"By the time I laid my hands on The Satanic Verses, toward the late-2010s, I had already read Rushdie's essay collection Imaginary Homelands and his second novel, Midnight's Children. I had not expected the world's most famous English-language author to write such fine literary criticism. His critical perspective in every piece is authentic and his language extremely lucid. His resistance to Western literary and artistic discourses impressed me the most. As for his magnum opus, Midnight's Children, it seemed like an explosion of creativity holding answers to all my questions about language, politics, history and storytelling in fiction.

"It defies modern European traditions, but combines history and myth, post-modernism and magic realism, to create an epic that has significantly broadened the horizons of fiction in general and South Asian fiction in particular. The 'chutnification' [i.e., pickling] of English also happens here, most remarkably. I especially noticed Adam Aziz's shift from a believer to a non-believer, and the way his son Salim Sinai, the protagonist, hears a voice calling to him, which Salim compares for a few fleeting moments to Prophet Muhammad hearing the voice of Allah.

"The taste of Children's 'chutnified' language made it easy to dive into Verses, in which the innovative use of language has been taken several notches higher. In the realm of ideas, what struck me first are questions surrounding atheism and parallels between our time and that of the 7th century, which had featured as seeds in Children and had grown up as enormous trees with airy roots in Verses.

"Maybe it was due to my upbringing and the cultural climate I was exposed to, but I could never, and still don't, see any problem with a writer raising questions about any aspect of a religion, as long as those questions are well-founded and nuanced, and not tainted by prejudices of any kind."

"Fitted In A Post-Modern Narrative, [The Satanic Verses Is] A Formidable Magic Realist Tale About Two Indian Men, Gibreel Farista, An Unsuccessful Indian Film Actor, And Saladin Chamcha"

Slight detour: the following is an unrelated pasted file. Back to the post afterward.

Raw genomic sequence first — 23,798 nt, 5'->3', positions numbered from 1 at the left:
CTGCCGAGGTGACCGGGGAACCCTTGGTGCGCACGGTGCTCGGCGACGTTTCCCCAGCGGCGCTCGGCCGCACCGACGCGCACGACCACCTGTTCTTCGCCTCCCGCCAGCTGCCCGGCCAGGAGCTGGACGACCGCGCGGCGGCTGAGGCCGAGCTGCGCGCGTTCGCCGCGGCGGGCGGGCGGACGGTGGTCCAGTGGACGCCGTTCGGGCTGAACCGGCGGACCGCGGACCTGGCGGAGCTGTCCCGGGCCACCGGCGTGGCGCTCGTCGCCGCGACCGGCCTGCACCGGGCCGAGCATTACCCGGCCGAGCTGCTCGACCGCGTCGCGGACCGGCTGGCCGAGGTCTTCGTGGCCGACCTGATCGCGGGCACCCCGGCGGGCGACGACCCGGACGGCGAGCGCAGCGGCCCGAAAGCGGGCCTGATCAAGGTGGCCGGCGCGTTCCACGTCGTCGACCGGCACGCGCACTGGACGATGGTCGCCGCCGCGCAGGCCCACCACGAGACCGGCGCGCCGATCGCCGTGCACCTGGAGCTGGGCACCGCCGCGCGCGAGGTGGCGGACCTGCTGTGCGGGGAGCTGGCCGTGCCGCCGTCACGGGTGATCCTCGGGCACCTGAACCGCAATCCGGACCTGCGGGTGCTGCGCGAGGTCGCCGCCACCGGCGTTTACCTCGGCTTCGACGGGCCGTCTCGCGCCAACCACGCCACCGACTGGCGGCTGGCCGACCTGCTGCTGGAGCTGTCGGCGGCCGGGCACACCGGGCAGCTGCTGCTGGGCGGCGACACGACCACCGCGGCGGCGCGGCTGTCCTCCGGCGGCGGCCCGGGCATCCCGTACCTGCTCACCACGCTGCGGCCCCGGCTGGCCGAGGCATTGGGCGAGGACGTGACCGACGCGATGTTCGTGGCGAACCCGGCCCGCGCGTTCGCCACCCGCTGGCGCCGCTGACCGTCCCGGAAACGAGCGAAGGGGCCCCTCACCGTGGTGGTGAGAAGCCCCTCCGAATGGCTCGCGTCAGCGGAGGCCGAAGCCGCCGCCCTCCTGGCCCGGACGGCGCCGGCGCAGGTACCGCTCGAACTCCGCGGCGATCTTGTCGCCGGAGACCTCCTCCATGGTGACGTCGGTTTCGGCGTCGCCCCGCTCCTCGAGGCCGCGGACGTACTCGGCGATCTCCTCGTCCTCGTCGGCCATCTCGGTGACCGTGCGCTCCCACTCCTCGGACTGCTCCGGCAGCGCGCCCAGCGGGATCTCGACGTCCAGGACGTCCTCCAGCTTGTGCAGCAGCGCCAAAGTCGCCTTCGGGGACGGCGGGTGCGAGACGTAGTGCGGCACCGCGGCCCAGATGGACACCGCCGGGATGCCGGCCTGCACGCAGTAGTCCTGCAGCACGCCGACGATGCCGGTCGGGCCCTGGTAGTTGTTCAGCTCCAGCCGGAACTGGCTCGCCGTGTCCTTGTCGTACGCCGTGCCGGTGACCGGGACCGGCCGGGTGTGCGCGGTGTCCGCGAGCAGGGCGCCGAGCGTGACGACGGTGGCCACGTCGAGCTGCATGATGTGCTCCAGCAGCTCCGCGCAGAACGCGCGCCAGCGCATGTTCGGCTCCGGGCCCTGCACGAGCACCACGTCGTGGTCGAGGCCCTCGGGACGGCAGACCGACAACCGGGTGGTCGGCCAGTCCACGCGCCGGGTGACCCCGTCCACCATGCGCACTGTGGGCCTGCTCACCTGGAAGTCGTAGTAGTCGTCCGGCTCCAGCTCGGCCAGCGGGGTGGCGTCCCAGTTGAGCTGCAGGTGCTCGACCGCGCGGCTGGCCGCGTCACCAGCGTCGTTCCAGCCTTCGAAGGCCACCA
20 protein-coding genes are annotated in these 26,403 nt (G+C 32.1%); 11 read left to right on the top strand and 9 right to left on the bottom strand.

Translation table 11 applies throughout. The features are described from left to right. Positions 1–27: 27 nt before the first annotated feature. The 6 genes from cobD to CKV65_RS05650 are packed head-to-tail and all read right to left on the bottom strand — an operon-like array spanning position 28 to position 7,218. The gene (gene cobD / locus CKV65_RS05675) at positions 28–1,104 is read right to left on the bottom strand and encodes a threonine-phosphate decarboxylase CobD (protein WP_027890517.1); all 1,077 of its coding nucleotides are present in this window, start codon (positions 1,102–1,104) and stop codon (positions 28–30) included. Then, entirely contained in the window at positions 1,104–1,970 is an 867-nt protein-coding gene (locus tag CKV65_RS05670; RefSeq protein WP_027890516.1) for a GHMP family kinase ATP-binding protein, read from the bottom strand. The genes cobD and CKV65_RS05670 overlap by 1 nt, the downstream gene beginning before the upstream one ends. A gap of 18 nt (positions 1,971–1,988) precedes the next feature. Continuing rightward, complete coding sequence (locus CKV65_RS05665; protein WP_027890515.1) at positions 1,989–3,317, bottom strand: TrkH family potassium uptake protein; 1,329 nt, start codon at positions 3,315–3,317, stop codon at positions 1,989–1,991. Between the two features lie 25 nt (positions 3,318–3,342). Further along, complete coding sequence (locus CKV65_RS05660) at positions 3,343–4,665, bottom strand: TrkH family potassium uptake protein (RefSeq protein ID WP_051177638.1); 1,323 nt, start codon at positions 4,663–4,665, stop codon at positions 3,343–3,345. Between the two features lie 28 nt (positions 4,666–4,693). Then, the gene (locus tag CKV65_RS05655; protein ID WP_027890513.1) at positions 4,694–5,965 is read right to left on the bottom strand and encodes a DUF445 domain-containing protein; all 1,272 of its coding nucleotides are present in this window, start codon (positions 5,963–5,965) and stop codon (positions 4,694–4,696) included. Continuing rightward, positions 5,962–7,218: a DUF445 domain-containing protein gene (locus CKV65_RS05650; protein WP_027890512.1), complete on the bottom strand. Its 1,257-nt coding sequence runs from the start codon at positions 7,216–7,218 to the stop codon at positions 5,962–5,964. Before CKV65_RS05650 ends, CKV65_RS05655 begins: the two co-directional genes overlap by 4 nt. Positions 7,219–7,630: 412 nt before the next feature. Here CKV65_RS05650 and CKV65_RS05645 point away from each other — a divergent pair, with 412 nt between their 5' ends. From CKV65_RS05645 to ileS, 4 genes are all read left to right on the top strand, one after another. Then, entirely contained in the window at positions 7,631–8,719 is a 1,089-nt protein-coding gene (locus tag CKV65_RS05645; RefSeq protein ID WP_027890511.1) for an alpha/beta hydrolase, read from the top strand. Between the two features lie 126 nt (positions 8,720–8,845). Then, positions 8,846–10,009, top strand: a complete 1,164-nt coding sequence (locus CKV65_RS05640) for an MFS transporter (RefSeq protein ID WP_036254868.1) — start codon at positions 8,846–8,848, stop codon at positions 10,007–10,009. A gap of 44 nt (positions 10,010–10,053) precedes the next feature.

"Fitted in a post-modern narrative, [The Satanic Verses is] a formidable magic realist tale about two Indian men, Gibreel Farista, an unsuccessful Indian film actor, and Saladin Chamcha. They jump from a hijacked plane and like meteors, land on the shores of England, where they embark upon many adventures (or misadventures). Farista, who hears voices in his head, is prone to dreaming elaborate dreams in which he imagines himself as the archangel Jibreel, and sees visions of 7th century Arab societies that relate directly or indirectly to Islam's Prophet Muhammad.

"These dream sequences, of which there are several – the two most notable appearing in chapters titled 'Mahound' and 'Return to Jahilia' – are the reason why he is accused of insulting Islam, not only by Muslims but also by some acclaimed writers, including John Le Carre, Roald Dahl, Zoe Heller, and Pankaj Mishra. But is there an authorial intention through which we can work out an illuminating interpretation of these dreams?

"Although Rushdie's unreliable narrator – who is poking fun at everything, including his own comments, and is critical of every religion – makes it difficult to work out any consistent authorial intent, plenty of clues are given in different chapters, especially in the one titled 'A City Visible But Unseen,' where Farista repeatedly expresses his wish to turn London, a city in transition, into something different.

"The wish derives from his disillusionment with London, of course, but also underlines the painful process of a migrant's transformation, which, among other things, reflects the migrant's experience of being Othered. That's why, in his sane or insane state of mind, subconsciously or unconsciously, he is looking for models of a transitional city in ancient Arabian societies to which his religious roots are attached. But that's just one interpretation."

"I Felt Rushdie's Portrayal Of Islam Lacks Originality And Blandly Echoes Prejudiced Westernised Notions Of Islam; His Materialism, Which I Found To Be Selective, Does Not Give Us The Whole Picture"